“I believe the previous commission and what’s left of the previous commission on this commission probably isn’t listening to what the people in general have been saying. The majority of folks I’ve talked to expressed a very big interest in having it go before a public referendum. Normally I would say a statute isn’t worthy of a public referendum, but in this case where there have been so many people who have emotions in this respect — I’ve never seen any instance like this. … I feel like even though this process went on and on and on, it seemed like there was that last-minute push there right before the last commission left to kind of push this board to make something happen, and in the eyes of myself and in the eyes of many people in the public that they had an agenda to get something done right then and there to prevent folks coming on the commission from putting their two cents worth in.”

Scott Franklin

“Having watched last month’s meeting and this month’s it’s disappointing to me to see how both sides castigate the other. On one side, if you are in favor of leaving that monument there, you are a bigoted, racist extremist. If you think the monument ought to move, you are everything from a communist to you name it radical extremist. And I don’t believe that’s true. I believe for the vast majority of Lakelanders there’s some strong opinions one way or the other but I don’t think they’re extremist views. … Regardless of where we come down on this issue, I think it’s a shame that there’s no monument in our Veterans Park to honor Civil War veterans on either side. … It would be very easy for us to say we’re not going to (move the monument) and I understand that we could slow roll this issue for a year and not make a decision and by default vacate that decision the previous commission made. I think that would be irresponsible. I think several of us are up here now because of the perception if not reality that too many cans have been kicked down the road … If we can find a way to not remove but move the statue to Veterans Park, that’s the only path that I would personally prefer. I think that would be a win. It’s not everybody’s perfect win but it’s a solution that both sides could and should be able to live with.”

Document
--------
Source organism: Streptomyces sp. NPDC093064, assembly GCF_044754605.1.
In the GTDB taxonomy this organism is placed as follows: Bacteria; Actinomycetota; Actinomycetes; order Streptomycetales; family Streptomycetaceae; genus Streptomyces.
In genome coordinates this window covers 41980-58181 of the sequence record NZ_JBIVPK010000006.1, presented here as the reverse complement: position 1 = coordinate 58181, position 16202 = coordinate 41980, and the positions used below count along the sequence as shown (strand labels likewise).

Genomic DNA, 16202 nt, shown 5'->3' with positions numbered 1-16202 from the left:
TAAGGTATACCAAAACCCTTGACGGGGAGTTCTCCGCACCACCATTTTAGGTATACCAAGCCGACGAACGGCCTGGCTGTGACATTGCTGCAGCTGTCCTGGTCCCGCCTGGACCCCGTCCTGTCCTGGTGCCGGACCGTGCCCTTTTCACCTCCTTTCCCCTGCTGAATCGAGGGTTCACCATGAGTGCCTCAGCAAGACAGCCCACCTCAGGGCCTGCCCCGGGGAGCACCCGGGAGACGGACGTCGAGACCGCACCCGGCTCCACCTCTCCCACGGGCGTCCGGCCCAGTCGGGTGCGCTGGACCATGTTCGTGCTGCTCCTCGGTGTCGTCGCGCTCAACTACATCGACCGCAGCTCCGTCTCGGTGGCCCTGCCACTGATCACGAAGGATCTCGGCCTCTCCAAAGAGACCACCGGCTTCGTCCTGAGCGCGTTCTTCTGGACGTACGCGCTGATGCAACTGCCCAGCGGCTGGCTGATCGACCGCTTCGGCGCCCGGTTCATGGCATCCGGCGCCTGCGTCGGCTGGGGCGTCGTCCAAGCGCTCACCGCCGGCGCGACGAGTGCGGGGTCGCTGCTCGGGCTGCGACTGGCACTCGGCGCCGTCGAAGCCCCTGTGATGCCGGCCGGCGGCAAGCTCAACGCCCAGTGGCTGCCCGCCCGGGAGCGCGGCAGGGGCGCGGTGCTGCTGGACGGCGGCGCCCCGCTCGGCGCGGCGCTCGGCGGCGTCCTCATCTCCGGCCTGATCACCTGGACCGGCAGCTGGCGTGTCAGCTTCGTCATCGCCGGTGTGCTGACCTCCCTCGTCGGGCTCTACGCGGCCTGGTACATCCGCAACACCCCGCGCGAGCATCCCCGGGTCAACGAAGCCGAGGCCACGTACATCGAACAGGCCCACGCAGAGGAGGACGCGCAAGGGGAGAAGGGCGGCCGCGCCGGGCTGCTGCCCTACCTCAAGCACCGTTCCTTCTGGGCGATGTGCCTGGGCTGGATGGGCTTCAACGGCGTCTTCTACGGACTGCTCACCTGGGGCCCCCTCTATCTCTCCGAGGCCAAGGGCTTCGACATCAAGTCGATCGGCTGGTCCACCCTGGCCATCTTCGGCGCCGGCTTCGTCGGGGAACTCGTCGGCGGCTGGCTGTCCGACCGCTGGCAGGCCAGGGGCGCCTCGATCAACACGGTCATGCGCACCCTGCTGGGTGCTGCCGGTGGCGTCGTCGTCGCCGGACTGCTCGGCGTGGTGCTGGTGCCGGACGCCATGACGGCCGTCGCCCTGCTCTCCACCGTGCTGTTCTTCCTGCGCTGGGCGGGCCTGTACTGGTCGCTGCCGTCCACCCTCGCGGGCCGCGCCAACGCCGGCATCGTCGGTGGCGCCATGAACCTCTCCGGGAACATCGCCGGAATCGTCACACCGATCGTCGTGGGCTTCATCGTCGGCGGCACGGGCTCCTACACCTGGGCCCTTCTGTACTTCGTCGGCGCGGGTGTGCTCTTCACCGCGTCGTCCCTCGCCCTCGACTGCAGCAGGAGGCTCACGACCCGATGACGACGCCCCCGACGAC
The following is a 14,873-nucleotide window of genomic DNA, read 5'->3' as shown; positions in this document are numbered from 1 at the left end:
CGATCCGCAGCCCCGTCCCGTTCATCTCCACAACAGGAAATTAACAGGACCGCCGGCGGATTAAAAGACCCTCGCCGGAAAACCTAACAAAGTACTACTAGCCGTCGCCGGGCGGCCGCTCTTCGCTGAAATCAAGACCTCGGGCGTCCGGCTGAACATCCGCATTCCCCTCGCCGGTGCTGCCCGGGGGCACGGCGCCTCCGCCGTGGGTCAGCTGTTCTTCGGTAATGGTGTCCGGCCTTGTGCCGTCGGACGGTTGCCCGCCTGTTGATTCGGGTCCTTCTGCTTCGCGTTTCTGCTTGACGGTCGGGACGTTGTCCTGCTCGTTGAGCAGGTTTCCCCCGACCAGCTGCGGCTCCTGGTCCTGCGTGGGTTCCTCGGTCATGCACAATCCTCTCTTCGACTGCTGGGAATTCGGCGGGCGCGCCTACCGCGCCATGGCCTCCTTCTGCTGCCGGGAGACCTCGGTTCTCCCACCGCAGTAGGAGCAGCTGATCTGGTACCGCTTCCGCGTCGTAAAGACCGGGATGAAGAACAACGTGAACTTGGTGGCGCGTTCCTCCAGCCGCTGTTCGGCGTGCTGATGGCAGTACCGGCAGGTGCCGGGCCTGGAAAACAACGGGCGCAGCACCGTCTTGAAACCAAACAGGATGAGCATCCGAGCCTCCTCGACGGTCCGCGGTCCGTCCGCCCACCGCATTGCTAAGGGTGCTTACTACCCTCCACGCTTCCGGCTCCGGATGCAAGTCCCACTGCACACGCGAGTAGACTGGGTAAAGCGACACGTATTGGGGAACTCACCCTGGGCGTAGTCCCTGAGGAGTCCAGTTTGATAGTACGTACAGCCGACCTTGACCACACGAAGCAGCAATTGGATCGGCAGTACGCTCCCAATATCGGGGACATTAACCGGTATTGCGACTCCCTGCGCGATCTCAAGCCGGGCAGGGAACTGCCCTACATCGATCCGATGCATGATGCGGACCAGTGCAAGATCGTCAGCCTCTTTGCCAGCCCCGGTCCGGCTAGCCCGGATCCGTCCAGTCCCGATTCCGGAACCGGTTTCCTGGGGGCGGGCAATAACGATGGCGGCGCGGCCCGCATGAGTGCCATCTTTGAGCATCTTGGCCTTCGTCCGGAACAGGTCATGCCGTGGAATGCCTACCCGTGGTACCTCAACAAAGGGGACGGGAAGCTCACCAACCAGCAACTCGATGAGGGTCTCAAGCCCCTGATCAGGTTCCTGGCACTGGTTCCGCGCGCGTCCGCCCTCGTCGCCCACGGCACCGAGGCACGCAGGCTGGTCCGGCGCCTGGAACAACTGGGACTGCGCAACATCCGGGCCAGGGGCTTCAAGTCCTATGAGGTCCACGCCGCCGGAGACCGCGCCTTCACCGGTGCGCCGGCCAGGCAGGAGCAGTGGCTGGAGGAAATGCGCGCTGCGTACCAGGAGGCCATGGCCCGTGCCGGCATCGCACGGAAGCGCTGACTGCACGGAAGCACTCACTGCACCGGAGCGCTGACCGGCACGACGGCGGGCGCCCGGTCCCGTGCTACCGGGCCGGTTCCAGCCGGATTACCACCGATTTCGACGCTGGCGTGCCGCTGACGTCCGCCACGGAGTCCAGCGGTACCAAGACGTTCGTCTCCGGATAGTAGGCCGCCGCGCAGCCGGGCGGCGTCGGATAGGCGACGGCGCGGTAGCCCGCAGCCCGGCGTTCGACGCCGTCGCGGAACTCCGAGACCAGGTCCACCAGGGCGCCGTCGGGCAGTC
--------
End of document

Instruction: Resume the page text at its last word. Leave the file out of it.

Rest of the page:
Stephanie Madden